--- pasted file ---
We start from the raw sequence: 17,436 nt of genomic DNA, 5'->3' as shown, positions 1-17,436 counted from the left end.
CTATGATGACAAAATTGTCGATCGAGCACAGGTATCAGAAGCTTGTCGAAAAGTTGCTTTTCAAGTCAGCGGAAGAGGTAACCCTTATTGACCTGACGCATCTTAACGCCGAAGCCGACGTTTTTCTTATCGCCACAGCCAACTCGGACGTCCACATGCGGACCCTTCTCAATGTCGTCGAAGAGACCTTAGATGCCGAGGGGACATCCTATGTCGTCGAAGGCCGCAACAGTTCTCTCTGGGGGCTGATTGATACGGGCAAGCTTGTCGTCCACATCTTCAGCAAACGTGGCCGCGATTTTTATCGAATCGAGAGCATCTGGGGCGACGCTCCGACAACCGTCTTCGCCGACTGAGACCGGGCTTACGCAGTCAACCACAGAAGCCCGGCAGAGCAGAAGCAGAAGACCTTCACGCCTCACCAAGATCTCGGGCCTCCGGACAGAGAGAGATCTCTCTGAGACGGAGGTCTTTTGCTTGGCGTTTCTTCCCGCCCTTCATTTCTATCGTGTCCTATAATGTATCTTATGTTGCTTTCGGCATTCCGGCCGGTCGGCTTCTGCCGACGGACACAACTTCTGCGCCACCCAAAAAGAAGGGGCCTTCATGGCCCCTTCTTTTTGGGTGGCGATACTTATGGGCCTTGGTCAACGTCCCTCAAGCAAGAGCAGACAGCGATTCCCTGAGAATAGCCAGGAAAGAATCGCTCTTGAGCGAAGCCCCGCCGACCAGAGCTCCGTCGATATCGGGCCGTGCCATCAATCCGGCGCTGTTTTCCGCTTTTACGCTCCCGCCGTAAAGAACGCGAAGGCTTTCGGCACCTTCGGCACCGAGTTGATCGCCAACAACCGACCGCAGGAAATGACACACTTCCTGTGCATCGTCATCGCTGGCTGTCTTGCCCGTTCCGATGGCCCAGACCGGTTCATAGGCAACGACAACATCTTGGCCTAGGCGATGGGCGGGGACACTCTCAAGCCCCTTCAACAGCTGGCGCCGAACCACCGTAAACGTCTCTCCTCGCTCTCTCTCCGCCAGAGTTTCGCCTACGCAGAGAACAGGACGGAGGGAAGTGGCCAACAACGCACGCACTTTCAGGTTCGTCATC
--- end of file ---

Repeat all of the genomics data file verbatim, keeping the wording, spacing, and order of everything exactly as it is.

We start from the raw sequence: 17,436 nt of genomic DNA, 5'->3' as shown, positions 1-17,436 counted from the left end.
CTATGATGACAAAATTGTCGATCGAGCACAGGTATCAGAAGCTTGTCGAAAAGTTGCTTTTCAAGTCAGCGGAAGAGGTAACCCTTATTGACCTGACGCATCTTAACGCCGAAGCCGACGTTTTTCTTATCGCCACAGCCAACTCGGACGTCCACATGCGGACCCTTCTCAATGTCGTCGAAGAGACCTTAGATGCCGAGGGGACATCCTATGTCGTCGAAGGCCGCAACAGTTCTCTCTGGGGGCTGATTGATACGGGCAAGCTTGTCGTCCACATCTTCAGCAAACGTGGCCGCGATTTTTATCGAATCGAGAGCATCTGGGGCGACGCTCCGACAACCGTCTTCGCCGACTGAGACCGGGCTTACGCAGTCAACCACAGAAGCCCGGCAGAGCAGAAGCAGAAGACCTTCACGCCTCACCAAGATCTCGGGCCTCCGGACAGAGAGAGATCTCTCTGAGACGGAGGTCTTTTGCTTGGCGTTTCTTCCCGCCCTTCATTTCTATCGTGTCCTATAATGTATCTTATGTTGCTTTCGGCATTCCGGCCGGTCGGCTTCTGCCGACGGACACAACTTCTGCGCCACCCAAAAAGAAGGGGCCTTCATGGCCCCTTCTTTTTGGGTGGCGATACTTATGGGCCTTGGTCAACGTCCCTCAAGCAAGAGCAGACAGCGATTCCCTGAGAATAGCCAGGAAAGAATCGCTCTTGAGCGAAGCCCCGCCGACCAGAGCTCCGTCGATATCGGGCCGTGCCATCAATCCGGCGCTGTTTTCCGCTTTTACGCTCCCGCCGTAAAGAACGCGAAGGCTTTCGGCACCTTCGGCACCGAGTTGATCGCCAACAACCGACCGCAGGAAATGACACACTTCCTGTGCATCGTCATCGCTGGCTGTCTTGCCCGTTCCGATGGCCCAGACCGGTTCATAGGCAACGACAACATCTTGGCCTAGGCGATGGGCGGGGACACTCTCAAGCCCCTTCAACAGCTGGCGCCGAACCACCGTAAACGTCTCTCCTCGCTCTCTCTCCGCCAGAGTTTCGCCTACGCAGAGAACAGGACGGAGGGAAGTGGCCAACAACGCACGCACTTTCAGGTTCGTCATC